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Monday, March 22, 2010

Health care reform! Finally!

So it's official, we have healthcare reform. I have admittedly mixed feelings about it. No public option, no single payer option, no coverage for undocumented people, oh and that little bit about drastically reducing access to abortion for women (particularly those women who ALREADY have a difficult time gaining access). But... we won, right..?

Saturday, March 20, 2010

Oblivious allies

So I've been dwelling a LOT lately on the allies in my life, how they do/don't support me and others that are targeted by oppression. I have an incredibly difficult time identifying with targeted peoples, I was raised to work hard and keep your chin up, don't complain and whine about things you can't change, good people get what they deserve in life, we are not of this world anyways right, yadda-yadda, etc. Basically, these are fucking excuses for internalized oppression (for targeted people) and internalized superiority (for privileged people). I'm a woman from a rural area that largely consists of middle-to-lower class people, the vast majority of which are blue-collar workers. It's strange to be partially targeted and partially privileged according to which aspect of my identity one is referring to. I'm a woman, but I'm white. I'm from a lower-middle class home but I'm straight and cis-gendered. This leaves me dual roles as both ally and targeted person. And I bet you can guess which one I feel most comfortable identifying with...

I am not the BEST at acknowledging my privileges in life, I'm much better at it than I used to be, but it's a constant struggle to keep that shit in perspective. It's important that as an ally to women (and men) of color, lgbtq peeps, working class folks, etc, that I respect the different forms of oppression they face that I am completely exempt from. Yes, some allies do get flak for standing up for targeted peoples, BUT that is NOT oppression. That is the price allies occasionally pay for going against systemic oppression, whereas targeted people pretty much always deal with that crap.

I have a friend who is a white straight cis- male from a middle/upper-middle class background (he claims his parents don't make that much money, but I've seen their giant house and both of them have college degrees, and have invested money in his name... sooo ya). As one of the few male friends I have right now, and one of the ONLY close friends I have who is a card-carrying hard-lefty liberal, we often end up talking about 'isms. Or I just tend to bring them up around him a lot. Anyways, most of the time he at least pays me enough lip service to make me think "well he's got it! a straight white guy who isn't a douche!" But then he'll say some COMPLETELY colorblind, sexist ridiculousness that just makes me want to scream. I've talked to him a lot about the role of an ally, and in no uncertain terms have said that I expect him to behave like one, that he shouldn't just assume that we're on the same page and that if he SAYS something offensive I will take it at face value rather than waiting for the punchline. He knows all this, and yet he still complains to me about how hard it will be for him (a white male with a master's degree) to find a job when I (a white female with a bachelor's) have been working a dead-end job for the past two years, sending out resumes and praying for a chance to get into the my field of choice. I realize that there is definitely privilege in both of these positions, but for some reason, he doesn't notice the inherent differences between them. It also fails to register that all the jobs open to him pay about $20,000 more per year than the jobs available to me. I could probably list several hundred more small advantages this guy has had over me that result in a higher probability for success and freedom in life than I will ever achieve, but my point here is to say that allies should be aware of this stuff, that I shouldn't have to remind him at every step of the way that he has a leg up on me and thusly, shouldn't complain to me about the trivial struggles he faces. It's completely insensitive and smacks of ignorance.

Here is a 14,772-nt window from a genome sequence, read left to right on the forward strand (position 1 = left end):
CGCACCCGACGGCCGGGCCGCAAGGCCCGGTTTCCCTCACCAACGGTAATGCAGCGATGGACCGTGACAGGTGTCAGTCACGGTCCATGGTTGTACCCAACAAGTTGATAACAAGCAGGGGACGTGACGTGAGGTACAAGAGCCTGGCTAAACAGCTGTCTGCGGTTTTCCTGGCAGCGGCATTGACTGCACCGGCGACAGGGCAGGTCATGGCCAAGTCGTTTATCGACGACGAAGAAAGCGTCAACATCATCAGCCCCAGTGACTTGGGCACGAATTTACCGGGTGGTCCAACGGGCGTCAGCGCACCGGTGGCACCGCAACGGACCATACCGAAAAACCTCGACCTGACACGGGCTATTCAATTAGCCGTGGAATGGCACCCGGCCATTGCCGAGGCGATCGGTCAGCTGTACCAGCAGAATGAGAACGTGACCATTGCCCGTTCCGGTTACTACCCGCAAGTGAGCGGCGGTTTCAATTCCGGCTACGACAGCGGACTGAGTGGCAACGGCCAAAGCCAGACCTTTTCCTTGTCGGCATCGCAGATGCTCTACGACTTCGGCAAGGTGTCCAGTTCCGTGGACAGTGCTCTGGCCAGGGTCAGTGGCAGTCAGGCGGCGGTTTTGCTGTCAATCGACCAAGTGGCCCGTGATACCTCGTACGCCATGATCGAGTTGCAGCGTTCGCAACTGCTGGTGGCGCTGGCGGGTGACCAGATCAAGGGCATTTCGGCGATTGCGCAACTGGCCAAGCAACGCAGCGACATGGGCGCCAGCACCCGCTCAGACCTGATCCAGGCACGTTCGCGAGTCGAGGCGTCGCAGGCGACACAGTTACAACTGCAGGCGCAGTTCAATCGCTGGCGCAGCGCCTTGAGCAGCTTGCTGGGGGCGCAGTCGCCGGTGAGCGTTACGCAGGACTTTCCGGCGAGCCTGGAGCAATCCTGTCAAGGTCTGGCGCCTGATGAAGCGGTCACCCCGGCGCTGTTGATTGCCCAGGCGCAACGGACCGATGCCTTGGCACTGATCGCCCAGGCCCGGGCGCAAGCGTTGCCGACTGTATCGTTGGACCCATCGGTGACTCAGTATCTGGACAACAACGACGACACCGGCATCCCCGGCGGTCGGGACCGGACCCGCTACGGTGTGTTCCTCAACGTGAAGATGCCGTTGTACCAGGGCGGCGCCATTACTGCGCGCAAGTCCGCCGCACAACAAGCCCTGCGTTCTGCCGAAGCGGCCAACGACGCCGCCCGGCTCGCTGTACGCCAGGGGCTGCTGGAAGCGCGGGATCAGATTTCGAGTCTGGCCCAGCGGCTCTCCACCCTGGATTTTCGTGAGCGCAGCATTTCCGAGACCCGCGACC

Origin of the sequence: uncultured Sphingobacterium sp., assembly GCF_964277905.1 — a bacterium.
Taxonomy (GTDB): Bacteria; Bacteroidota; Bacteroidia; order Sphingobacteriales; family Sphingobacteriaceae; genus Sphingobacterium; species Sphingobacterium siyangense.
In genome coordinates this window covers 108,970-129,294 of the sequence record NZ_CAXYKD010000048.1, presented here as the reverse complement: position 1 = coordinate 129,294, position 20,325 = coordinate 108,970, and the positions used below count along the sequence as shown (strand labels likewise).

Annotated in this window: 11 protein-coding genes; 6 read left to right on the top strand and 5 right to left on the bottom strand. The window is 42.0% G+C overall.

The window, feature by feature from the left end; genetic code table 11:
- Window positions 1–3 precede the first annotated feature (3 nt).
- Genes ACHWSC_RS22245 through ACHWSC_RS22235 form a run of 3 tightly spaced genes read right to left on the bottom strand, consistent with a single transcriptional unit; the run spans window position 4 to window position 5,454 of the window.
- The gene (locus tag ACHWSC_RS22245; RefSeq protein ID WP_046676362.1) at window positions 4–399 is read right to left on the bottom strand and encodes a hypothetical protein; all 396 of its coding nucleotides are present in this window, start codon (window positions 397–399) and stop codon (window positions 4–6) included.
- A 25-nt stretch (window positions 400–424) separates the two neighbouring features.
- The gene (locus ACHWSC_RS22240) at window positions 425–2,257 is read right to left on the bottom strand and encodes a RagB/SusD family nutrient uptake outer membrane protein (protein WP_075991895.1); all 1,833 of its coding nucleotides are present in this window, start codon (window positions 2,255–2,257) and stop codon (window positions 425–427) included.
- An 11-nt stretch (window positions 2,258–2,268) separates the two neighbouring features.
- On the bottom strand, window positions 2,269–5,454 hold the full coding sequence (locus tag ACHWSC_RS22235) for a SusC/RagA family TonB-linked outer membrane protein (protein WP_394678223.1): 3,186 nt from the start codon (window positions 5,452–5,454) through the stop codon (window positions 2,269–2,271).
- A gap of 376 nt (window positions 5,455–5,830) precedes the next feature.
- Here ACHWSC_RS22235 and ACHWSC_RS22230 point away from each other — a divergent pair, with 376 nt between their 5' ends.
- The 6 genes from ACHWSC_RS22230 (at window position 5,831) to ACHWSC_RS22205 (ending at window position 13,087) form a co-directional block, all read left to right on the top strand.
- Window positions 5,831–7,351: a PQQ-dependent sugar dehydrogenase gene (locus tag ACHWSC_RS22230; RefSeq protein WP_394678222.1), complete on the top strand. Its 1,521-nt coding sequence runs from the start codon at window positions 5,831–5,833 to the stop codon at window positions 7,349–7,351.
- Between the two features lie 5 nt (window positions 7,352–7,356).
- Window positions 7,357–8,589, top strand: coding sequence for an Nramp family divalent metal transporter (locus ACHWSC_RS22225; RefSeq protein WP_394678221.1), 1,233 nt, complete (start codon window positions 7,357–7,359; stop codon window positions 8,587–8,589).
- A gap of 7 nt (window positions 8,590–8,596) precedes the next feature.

The worst part of all of this, is when I confront him with his un-allyish behavior, and he gets defensive. I really don't do it that often, although he may disagree, but I'm a firm believer in picking your battles. I am careful to distinguish between his words and actions, and try to specifically point out what I found problematic and why. I refrain at all costs from calling him, the individual, sexist/racist/adultist/etc. I try to remain calm, rational. Still, calling him out puts me in such a vulnerable position, I don't want to lose my ally, and I don't want to be misunderstood as perpetuating some killjoy femi-nazi stereotype.

The difficult part is, that he is still my friend. I DO want to be a good, supportive friend and "be there" for him. I want to be able to listen to his woes like he (usually) does mine and feel empathy for him. It makes me wonder if other people I'm an ally to feel this way about me; that if only I'd quit talking about how hard it is to be [insert privileged identity here] I'd be a decent friend to have around. I'm gonna keep trying with this guy, there's potential, and if I don't show him how to be a good ally, who will?

A little about me...